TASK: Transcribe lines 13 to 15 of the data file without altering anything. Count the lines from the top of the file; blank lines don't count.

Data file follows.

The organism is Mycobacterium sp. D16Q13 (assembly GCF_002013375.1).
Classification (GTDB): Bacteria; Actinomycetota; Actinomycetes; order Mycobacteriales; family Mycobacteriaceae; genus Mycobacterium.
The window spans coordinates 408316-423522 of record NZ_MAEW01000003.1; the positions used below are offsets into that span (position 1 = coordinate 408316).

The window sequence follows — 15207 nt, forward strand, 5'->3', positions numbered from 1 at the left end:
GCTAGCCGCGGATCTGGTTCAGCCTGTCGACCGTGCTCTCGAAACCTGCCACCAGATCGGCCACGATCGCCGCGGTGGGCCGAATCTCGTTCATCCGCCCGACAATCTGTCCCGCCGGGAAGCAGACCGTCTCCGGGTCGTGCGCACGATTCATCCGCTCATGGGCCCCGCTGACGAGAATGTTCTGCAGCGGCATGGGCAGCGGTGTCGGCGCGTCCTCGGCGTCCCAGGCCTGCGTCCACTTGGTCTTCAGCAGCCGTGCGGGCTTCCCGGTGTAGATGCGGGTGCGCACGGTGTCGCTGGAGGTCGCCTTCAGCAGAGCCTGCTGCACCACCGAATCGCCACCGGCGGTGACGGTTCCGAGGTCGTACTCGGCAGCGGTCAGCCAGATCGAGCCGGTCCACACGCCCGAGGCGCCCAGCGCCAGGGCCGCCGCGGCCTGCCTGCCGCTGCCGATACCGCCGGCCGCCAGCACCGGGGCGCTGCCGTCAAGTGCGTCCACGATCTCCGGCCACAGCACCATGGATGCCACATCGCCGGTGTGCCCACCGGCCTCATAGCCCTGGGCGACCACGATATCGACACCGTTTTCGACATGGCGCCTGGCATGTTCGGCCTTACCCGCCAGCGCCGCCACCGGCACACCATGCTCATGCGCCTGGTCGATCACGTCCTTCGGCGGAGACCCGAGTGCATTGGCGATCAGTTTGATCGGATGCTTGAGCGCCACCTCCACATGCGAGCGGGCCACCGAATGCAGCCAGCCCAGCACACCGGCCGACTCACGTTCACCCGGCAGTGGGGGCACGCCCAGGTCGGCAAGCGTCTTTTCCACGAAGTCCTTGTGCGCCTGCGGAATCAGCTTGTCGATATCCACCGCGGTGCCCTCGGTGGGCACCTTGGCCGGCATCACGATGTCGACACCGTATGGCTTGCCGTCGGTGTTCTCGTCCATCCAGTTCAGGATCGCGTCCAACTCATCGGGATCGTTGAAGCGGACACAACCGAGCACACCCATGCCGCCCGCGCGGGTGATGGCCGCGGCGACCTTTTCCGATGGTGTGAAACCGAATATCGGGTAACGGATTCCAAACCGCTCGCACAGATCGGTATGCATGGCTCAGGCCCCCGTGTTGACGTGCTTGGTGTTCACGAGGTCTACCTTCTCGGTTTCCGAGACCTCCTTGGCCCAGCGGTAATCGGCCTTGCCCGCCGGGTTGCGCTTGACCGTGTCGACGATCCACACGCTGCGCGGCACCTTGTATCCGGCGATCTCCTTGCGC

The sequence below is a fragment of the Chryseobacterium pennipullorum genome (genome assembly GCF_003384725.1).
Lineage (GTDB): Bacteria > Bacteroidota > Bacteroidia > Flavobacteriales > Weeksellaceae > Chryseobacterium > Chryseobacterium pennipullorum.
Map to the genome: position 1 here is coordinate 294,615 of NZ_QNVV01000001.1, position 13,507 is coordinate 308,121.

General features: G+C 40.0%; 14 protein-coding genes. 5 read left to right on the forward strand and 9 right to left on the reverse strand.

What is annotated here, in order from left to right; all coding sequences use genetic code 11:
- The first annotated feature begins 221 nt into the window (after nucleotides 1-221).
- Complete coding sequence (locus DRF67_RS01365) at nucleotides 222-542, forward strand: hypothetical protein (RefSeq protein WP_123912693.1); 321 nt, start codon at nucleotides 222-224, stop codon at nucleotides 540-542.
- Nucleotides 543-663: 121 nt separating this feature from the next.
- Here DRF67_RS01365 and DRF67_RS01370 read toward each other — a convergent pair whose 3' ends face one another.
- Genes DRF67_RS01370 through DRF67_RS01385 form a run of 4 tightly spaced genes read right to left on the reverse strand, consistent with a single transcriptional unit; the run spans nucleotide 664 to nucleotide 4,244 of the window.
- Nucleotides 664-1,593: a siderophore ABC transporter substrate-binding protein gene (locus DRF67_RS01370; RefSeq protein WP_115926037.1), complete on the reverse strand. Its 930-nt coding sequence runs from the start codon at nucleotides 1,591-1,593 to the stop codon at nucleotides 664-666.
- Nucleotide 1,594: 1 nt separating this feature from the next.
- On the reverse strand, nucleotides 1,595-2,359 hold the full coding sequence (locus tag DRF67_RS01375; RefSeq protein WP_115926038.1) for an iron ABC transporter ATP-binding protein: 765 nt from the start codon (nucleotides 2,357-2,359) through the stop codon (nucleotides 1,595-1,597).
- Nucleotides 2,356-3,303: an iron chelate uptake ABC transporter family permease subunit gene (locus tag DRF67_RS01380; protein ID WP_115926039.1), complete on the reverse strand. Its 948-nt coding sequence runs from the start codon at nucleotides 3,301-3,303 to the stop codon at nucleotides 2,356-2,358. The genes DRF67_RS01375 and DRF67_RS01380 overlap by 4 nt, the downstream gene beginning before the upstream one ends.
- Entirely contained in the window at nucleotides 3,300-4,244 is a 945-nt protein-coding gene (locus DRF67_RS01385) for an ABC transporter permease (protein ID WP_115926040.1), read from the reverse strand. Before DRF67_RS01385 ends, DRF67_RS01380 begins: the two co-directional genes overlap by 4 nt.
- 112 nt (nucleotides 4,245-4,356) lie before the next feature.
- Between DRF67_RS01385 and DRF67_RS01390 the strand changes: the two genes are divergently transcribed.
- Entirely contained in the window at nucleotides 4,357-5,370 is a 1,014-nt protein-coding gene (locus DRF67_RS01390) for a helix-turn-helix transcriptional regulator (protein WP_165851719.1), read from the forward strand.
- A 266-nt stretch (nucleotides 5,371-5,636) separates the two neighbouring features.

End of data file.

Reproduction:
- Nucleotides 543-663: 121 nt separating this feature from the next.
- Here DRF67_RS01365 and DRF67_RS01370 read toward each other — a convergent pair whose 3' ends face one another.
- Genes DRF67_RS01370 through DRF67_RS01385 form a run of 4 tightly spaced genes read right to left on the reverse strand, consistent with a single transcriptional unit; the run spans nucleotide 664 to nucleotide 4,244 of the window.